MAIN SECTIONS >  Home  Gloucester Docks  Sharpness Docks  G&S Canal  Vessels  People  Studies
 WAREHOUSES & MILLS PAGES >  Warehouses Intro  Next Warehouse  Location Map

Gloucester Docks &
the Sharpness Canal


Albert Britannia & Victoria Warehouses

Mr Partridge's Warehouses

     The three warehouses on the west side of the Victoria Dock were all built for William Partridge. He was primarily in business as an iron merchant and carrier by water, and the warehouses were an investment for renting to local corn merchants. Although the first was initially known as Mr Partridge's warehouse, as the others were built, it became necessary to give each a distinctive name.


Victoria Warehouse
     Built in 1849, this warehouse was intially rented to the Bristol based corn merchants Wait James & Co. After they moved to the newly built Llanthony Warehouse in 1873, Victoria Warehouse was occupied by Cadle & Co, the Severn Ports Warehousing Co and then Sidney Lane, who built a grain drying kiln to the north in 1896. When Lane went bankrupt in 1900, the warehouse and kiln were taken over by Bristol based corn merchants Turner Nott & Co, who continued until 1926. After standing empty for ten years, the warehouse was leased by builder's merchants Sessions & Sons until 1962, and then it was used by Priday Metford & Co for storing and bagging flour from the nearby City Flour Mills until 1989. Top

Albert Warehouse
     Built in 1851, this warehouse was intially rented to corn merchants W C Lucy & Co. Once a year, the lower floor was cleared for the annual fund-raising tea meeting organised by the chaplain of the nearby Mariner's Chapel. In 1869, James Reynolds took over the building and converted it to a flour mill with a boiler and engine house built to the south. Initially wheat was ground between stones, but in 1880 new roller milling machines were installed. Further equipment was added over the years to keep the business competitive until the mill was eventually closed in 1977. (More about Albert Mills) Top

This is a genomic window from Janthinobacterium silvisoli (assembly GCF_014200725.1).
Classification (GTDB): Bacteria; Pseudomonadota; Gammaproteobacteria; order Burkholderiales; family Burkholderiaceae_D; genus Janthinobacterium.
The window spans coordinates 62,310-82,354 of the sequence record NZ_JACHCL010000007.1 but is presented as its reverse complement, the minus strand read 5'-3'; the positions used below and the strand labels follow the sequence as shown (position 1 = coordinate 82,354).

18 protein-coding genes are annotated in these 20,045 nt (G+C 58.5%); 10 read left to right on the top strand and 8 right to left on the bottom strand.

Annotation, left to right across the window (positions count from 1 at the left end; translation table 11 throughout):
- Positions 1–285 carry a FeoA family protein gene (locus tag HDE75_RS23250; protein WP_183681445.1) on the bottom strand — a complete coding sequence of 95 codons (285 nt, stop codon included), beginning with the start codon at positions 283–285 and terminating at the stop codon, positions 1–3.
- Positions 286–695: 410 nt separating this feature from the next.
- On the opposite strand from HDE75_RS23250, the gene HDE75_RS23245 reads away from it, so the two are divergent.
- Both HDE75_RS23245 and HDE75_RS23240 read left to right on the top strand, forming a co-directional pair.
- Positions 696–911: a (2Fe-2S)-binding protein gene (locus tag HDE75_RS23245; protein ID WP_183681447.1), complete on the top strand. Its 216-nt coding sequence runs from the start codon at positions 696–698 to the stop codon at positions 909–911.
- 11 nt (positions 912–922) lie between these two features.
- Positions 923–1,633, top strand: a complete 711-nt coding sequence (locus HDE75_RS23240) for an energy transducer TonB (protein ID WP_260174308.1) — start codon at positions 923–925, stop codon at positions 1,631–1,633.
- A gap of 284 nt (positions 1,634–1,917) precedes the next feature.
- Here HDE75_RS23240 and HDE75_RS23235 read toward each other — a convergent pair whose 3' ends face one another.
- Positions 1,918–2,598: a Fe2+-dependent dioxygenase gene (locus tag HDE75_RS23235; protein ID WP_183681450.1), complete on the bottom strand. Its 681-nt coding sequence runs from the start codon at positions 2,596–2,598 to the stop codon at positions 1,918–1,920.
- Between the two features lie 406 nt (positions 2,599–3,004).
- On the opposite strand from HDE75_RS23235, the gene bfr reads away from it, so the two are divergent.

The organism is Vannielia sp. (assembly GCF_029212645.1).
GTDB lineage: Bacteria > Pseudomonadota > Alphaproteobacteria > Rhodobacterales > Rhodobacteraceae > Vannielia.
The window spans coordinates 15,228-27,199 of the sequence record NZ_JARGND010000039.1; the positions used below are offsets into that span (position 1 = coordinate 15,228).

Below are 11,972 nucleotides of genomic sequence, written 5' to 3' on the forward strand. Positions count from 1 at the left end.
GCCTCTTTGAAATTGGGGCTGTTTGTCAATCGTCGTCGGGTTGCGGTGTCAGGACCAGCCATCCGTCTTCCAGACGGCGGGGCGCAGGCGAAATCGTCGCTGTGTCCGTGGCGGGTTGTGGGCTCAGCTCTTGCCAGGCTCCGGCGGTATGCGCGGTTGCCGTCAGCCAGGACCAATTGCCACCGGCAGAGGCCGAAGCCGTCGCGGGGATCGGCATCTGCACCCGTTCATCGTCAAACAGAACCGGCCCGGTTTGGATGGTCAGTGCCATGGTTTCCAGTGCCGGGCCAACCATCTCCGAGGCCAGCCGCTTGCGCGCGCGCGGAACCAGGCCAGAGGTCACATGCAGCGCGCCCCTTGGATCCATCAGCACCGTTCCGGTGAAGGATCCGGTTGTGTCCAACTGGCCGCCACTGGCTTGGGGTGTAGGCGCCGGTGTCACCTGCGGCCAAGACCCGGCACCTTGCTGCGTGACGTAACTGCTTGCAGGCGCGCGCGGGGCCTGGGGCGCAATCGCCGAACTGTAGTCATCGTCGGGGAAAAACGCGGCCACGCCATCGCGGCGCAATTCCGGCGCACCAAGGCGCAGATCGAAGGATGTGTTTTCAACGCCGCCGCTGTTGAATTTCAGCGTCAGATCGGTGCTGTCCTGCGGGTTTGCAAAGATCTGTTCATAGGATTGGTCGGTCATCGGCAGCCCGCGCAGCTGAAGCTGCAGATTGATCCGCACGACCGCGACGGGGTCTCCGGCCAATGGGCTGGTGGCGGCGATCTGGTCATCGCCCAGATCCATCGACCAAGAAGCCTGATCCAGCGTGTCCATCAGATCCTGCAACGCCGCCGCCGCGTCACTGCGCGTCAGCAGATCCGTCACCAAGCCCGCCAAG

Britannia Warehouse
     Built in 1861, this warehouse was intially rented to the Bristol based corn merchants H Adams & Co (later R & H Adams Ltd). In 1905, the lease passed to G T Beard who managed a number of the Gloucester warehouses, storing grain for various merchants who did not have their own accommodation. From the 1930s, the warehouse was no longer storing grain, and floors were rented to firms such as W S Barron & Son, millwrights, and Priestley Studios, who built exhibition displays. In 1987, when occupied by Cotswold Typesetting and by furniture stored by Loader & Munckton, the building was completely gutted by fire. Top

     After much debate, Britannia Warehouse was demolished and rebuilt, using many of the old bricks, to provide offices which were first occupied in 1990. Victoria Warehouse was refurbished in 1990 and became offices for National Health Service administrators. Albert Warehouse housed the Robert Opie Museum of Advertising and Packaging from 1984 to 2001, and then it was converted to apartments which were occupied in 2003.

Sources: TNA RAIL 829 & 864 Canal Co minute books; Glos Arch rate books.

Return to Top Menu   Copyright Hugh Conway-Jones 2007   Contact